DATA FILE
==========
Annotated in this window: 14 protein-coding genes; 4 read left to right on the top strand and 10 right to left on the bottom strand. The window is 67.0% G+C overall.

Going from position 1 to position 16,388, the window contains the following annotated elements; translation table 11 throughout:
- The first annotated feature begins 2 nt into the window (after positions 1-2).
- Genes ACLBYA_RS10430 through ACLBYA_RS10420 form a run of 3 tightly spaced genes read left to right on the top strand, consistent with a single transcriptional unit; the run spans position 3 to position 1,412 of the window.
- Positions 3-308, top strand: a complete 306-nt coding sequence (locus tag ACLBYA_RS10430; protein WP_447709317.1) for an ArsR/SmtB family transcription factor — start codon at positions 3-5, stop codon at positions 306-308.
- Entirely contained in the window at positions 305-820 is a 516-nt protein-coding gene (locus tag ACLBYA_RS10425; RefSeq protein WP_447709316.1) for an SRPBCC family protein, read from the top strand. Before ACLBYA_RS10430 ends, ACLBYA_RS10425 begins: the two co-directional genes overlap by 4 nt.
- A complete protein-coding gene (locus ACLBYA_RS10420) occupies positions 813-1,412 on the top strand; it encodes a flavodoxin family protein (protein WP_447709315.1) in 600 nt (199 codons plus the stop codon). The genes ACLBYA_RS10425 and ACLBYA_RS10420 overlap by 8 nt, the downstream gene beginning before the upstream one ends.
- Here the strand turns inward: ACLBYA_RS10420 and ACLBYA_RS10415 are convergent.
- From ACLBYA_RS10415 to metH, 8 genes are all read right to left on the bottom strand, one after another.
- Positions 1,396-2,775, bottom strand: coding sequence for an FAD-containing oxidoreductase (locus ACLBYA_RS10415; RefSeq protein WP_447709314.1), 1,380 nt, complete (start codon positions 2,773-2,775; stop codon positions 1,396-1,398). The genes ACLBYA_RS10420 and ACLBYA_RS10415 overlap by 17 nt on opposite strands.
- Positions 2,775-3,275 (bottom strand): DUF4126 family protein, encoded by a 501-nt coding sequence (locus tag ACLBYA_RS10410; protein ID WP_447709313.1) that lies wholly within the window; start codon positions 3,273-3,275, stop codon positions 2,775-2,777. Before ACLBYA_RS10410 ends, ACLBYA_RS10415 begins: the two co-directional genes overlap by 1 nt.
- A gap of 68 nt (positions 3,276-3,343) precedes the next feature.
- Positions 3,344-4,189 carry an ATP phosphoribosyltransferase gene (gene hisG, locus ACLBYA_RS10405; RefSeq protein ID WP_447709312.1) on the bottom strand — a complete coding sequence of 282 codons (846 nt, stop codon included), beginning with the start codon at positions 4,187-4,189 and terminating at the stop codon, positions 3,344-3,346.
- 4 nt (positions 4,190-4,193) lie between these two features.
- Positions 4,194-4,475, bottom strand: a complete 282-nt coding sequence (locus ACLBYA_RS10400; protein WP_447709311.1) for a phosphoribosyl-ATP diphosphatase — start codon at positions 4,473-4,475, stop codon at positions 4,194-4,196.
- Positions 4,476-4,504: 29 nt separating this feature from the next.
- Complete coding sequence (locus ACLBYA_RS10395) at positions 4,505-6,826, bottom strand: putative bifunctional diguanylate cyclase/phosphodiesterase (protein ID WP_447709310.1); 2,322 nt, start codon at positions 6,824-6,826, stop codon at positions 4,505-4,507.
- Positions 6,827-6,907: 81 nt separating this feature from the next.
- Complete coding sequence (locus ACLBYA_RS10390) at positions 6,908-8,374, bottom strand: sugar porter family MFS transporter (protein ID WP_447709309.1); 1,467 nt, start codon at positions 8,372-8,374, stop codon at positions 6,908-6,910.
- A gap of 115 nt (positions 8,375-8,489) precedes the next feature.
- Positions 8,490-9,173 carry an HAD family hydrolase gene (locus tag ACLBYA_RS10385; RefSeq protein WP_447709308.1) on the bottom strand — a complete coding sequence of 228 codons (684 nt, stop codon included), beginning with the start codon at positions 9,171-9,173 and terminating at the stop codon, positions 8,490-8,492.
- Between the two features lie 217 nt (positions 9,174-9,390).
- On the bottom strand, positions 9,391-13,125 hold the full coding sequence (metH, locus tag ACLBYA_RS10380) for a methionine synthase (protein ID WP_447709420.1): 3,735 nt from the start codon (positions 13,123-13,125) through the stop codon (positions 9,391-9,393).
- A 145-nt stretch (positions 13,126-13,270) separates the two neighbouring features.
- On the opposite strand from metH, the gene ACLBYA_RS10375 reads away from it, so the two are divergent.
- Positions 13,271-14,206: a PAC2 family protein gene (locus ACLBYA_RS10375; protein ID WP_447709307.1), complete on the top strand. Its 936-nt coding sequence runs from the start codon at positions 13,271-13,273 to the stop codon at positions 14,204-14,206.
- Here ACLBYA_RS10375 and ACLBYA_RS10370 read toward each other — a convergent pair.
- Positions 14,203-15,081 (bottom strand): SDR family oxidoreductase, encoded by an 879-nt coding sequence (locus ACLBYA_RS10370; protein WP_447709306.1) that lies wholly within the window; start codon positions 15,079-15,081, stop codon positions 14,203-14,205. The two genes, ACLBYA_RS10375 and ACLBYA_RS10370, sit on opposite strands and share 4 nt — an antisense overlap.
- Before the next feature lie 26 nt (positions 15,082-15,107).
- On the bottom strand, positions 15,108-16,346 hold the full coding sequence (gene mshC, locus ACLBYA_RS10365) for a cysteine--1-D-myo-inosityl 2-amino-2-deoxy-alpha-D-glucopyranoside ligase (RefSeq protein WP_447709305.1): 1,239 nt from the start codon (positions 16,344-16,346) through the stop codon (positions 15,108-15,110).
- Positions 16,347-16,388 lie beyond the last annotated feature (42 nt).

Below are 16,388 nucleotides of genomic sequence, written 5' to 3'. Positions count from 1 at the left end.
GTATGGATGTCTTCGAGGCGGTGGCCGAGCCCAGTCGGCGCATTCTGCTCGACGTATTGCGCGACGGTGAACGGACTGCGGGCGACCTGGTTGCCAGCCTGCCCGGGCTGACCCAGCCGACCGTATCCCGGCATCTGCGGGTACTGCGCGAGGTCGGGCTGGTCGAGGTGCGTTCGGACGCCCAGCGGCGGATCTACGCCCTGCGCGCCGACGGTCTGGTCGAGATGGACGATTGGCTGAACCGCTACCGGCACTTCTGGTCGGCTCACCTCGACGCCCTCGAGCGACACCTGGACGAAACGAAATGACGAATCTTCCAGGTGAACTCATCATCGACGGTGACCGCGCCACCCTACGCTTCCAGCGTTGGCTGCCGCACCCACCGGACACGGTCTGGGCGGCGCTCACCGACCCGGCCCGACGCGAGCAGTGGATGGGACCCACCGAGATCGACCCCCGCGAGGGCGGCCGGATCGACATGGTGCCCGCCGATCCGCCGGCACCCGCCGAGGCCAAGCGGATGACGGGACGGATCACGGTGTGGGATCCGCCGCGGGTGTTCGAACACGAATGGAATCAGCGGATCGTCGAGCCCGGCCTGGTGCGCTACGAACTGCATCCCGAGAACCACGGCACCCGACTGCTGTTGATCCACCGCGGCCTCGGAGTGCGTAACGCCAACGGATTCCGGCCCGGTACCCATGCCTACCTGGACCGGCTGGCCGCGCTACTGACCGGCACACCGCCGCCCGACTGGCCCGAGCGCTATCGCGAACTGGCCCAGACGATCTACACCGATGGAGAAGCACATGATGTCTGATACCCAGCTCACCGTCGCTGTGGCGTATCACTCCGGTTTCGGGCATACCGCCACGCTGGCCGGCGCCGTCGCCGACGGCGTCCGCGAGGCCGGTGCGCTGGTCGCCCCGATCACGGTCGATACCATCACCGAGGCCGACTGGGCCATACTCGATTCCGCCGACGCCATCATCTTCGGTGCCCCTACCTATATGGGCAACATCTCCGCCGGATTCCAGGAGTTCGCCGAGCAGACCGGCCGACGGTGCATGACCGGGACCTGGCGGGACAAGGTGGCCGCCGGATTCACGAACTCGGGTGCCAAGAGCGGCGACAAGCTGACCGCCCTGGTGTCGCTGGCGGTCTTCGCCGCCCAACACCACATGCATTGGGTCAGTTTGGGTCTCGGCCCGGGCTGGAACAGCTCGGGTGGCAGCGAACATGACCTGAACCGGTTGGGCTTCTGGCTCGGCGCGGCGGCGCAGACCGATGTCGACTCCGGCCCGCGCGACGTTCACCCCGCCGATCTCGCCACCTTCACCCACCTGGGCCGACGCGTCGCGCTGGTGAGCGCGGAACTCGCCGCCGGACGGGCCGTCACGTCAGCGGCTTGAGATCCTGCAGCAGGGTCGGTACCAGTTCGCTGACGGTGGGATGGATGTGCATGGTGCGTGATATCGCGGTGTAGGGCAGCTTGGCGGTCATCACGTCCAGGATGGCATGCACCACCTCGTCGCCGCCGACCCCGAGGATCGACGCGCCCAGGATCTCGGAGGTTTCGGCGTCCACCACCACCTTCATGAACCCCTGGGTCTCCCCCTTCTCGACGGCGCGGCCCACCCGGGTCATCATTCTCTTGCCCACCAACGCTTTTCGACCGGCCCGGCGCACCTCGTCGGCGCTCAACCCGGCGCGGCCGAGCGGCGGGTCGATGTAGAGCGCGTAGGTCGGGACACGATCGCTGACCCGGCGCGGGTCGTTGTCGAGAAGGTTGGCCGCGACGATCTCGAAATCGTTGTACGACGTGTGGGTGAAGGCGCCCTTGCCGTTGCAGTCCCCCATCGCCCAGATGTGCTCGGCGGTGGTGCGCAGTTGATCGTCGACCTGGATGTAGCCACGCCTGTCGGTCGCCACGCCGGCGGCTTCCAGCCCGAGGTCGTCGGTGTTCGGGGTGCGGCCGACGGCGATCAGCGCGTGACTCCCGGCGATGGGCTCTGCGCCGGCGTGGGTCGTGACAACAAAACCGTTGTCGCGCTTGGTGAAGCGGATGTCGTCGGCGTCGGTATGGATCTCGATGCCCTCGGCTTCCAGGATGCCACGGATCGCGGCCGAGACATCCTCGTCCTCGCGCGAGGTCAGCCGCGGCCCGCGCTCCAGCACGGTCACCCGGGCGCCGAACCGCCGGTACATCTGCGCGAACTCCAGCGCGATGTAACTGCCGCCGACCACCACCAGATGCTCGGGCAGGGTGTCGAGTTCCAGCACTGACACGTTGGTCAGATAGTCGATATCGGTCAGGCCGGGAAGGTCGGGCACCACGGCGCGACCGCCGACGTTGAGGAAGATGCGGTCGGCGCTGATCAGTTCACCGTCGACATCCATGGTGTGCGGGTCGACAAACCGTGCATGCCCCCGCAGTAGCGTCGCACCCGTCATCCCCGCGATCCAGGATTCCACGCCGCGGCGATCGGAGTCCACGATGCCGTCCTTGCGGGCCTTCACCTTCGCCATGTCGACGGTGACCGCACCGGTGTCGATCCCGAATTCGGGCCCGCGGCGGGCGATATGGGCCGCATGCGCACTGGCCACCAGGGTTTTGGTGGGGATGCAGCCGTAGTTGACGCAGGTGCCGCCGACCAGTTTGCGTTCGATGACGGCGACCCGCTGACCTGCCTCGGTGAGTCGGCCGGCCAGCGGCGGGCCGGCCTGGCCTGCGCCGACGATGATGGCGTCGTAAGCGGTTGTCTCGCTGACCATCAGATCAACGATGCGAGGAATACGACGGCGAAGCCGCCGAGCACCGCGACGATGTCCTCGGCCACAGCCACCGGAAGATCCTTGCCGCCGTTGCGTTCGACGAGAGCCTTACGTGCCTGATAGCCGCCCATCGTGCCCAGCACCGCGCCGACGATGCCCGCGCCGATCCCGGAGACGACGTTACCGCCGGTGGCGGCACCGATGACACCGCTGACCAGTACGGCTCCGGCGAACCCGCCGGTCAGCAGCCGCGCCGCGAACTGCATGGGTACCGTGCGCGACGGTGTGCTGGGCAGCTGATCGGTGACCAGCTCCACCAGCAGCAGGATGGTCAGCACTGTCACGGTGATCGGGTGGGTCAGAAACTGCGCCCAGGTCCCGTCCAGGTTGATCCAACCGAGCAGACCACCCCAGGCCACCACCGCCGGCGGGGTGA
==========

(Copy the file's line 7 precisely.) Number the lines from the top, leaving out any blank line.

- A complete protein-coding gene (locus ACLBYA_RS10420) occupies positions 813-1,412 on the top strand; it encodes a flavodoxin family protein (protein WP_447709315.1) in 600 nt (199 codons plus the stop codon). The genes ACLBYA_RS10425 and ACLBYA_RS10420 overlap by 8 nt, the downstream gene beginning before the upstream one ends.